First Square In Savannah To Honor A Person of Color Is Named After A Black Woman

Savannah, the oldest city in Georgia, is making history. The city council voted to rename a downtown square in honor of a Black woman, Susie King Taylor.

According to KXAN, after nine months of the square remaining unnamed while City Hall received recommendations for a new name, Taylor was selected from a diverse set of candidates: a pastor, a civil rights leader, a woman who started Savannah’s preservation movement in the 1950s, and an Army special operations pilot.

Taylor is credited with formerly teaching enslaved people to read and write. Using her platform as a nurse for the Union Army, she established schools to teach emancipated children and adults. Before she died in 1912, she published a memoir about her life during the war, making her the only Black woman to do so, according to the outlet. 

She is the first person of color to have one of the 23 squares in Savannah named after them. These spaces were typically named after prominent white men such as colonial founders and fallen war heroes. This square was named after John Calhoun, a former vice president who supported slavery before the Civil War.  

The vote was made last November after determining Calhoun was not fit to hold the honor in a city that is 54% Black.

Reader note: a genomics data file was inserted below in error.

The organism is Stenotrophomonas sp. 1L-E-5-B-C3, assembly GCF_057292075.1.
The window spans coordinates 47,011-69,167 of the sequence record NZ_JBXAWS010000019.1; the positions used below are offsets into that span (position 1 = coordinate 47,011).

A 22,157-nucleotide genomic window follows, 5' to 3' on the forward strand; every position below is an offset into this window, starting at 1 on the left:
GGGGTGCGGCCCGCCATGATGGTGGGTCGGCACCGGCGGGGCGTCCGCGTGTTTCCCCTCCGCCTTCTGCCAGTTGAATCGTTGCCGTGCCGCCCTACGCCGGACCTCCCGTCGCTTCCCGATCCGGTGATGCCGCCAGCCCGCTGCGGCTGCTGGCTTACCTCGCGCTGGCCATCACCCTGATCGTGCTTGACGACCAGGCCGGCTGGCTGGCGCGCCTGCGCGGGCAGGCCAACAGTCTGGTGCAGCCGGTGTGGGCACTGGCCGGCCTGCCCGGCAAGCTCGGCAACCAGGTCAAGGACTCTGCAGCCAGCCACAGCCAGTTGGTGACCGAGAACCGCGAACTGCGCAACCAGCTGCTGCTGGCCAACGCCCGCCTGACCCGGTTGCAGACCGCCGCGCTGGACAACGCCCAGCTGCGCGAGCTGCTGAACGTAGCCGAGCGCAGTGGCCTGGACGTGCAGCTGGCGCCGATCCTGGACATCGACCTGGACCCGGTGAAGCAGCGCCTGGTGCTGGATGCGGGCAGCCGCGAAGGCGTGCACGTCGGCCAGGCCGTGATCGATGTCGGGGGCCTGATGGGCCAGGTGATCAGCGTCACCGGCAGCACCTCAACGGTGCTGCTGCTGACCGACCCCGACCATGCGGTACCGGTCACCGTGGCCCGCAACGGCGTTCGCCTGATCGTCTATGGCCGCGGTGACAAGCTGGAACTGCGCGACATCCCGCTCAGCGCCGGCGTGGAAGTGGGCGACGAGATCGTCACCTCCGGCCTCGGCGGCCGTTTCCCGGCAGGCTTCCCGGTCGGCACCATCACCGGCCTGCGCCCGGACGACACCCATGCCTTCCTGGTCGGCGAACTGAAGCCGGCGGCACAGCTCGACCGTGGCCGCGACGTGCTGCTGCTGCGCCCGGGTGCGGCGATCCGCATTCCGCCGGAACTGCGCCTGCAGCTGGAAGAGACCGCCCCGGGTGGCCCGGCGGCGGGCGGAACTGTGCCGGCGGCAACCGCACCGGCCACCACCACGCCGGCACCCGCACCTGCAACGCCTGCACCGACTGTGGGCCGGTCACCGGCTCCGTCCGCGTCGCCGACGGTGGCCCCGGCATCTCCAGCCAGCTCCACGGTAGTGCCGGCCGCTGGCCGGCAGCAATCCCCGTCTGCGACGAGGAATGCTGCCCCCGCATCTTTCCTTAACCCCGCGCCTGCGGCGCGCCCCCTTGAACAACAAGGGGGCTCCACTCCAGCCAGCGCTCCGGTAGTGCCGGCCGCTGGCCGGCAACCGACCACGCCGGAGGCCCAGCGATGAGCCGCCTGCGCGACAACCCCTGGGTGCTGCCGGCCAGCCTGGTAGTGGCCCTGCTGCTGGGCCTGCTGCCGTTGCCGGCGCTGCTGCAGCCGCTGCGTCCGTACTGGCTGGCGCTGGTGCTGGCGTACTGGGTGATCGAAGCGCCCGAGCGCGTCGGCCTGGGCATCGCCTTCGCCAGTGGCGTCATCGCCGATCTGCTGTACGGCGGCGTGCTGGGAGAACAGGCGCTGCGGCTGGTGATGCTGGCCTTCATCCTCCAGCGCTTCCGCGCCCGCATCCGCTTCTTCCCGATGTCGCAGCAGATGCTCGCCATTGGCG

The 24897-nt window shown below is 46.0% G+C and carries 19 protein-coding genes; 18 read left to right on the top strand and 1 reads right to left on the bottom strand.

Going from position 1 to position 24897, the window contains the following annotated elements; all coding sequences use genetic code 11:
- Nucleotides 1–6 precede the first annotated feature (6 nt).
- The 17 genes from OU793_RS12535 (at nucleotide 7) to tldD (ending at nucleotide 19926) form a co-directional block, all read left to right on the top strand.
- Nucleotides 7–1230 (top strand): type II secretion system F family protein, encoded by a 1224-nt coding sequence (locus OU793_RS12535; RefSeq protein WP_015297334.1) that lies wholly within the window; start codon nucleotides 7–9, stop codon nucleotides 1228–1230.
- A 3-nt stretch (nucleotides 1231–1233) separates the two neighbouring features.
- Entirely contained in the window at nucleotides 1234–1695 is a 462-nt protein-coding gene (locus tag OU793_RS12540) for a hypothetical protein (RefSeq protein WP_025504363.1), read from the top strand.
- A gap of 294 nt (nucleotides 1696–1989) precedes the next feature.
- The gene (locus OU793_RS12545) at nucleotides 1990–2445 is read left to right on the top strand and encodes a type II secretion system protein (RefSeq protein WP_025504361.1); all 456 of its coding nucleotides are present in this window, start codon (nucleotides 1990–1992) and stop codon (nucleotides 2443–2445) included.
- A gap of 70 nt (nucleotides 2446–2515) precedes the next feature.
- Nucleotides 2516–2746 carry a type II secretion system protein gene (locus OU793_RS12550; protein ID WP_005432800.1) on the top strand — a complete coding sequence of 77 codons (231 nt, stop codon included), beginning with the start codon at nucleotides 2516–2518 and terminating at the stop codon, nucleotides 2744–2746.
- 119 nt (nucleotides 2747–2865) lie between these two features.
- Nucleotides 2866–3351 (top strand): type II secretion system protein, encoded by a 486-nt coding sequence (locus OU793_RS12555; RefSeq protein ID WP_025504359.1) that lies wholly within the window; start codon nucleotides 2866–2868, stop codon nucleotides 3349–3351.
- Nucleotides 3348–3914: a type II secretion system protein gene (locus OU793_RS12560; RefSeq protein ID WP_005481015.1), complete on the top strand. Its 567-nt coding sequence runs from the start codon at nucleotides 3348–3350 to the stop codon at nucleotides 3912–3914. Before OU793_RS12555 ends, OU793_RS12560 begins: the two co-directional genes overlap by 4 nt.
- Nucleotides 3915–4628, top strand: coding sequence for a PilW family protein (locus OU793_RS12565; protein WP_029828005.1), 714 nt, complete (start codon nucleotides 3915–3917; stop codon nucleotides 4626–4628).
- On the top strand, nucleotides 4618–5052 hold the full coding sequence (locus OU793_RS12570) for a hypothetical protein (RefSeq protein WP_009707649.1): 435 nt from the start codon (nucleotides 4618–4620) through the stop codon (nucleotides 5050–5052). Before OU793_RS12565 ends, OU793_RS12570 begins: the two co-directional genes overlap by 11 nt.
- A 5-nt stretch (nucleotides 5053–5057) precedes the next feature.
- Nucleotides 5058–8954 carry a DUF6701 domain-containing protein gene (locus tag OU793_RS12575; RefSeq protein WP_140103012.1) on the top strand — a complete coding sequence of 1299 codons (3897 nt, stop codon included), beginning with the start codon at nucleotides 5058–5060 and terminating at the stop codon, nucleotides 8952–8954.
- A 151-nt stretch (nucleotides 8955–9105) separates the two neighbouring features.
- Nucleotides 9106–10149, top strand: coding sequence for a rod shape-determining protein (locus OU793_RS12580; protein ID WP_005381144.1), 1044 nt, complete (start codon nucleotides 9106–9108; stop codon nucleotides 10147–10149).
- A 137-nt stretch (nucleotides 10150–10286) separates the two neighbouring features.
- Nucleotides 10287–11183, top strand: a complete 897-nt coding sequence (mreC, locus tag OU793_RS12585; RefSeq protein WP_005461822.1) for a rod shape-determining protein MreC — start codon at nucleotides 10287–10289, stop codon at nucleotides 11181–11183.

“It’s one thing to make history. It’s something else to make sense. And in this case, we’re making both,” Savannah Mayor Van Johnson said. 

Mayor Van Johnson acknowledged that people in Taylor’s era “never would have fathomed” the five Black women who sit on the city council in Savannah, Georgia. There was pushback from some residents who did not support the decision. 

A Black resident, David Tootle, filed a suit on the basis that the vote violated a 2019 Georgia law that protects Confederate memorials and public monuments. He argued Calhoun should not be stripped of his honor due to his service as vice president under two administrations even though his stance on slavery was wrong. “… We can’t erase somebody out of the history books and take their names off things because we don’t agree with them and thought they were bad,” Tootle said. 

The square will have a marker explaining the square’s previous naming after former Vice President Calhoun. The mayor and council made the vote.

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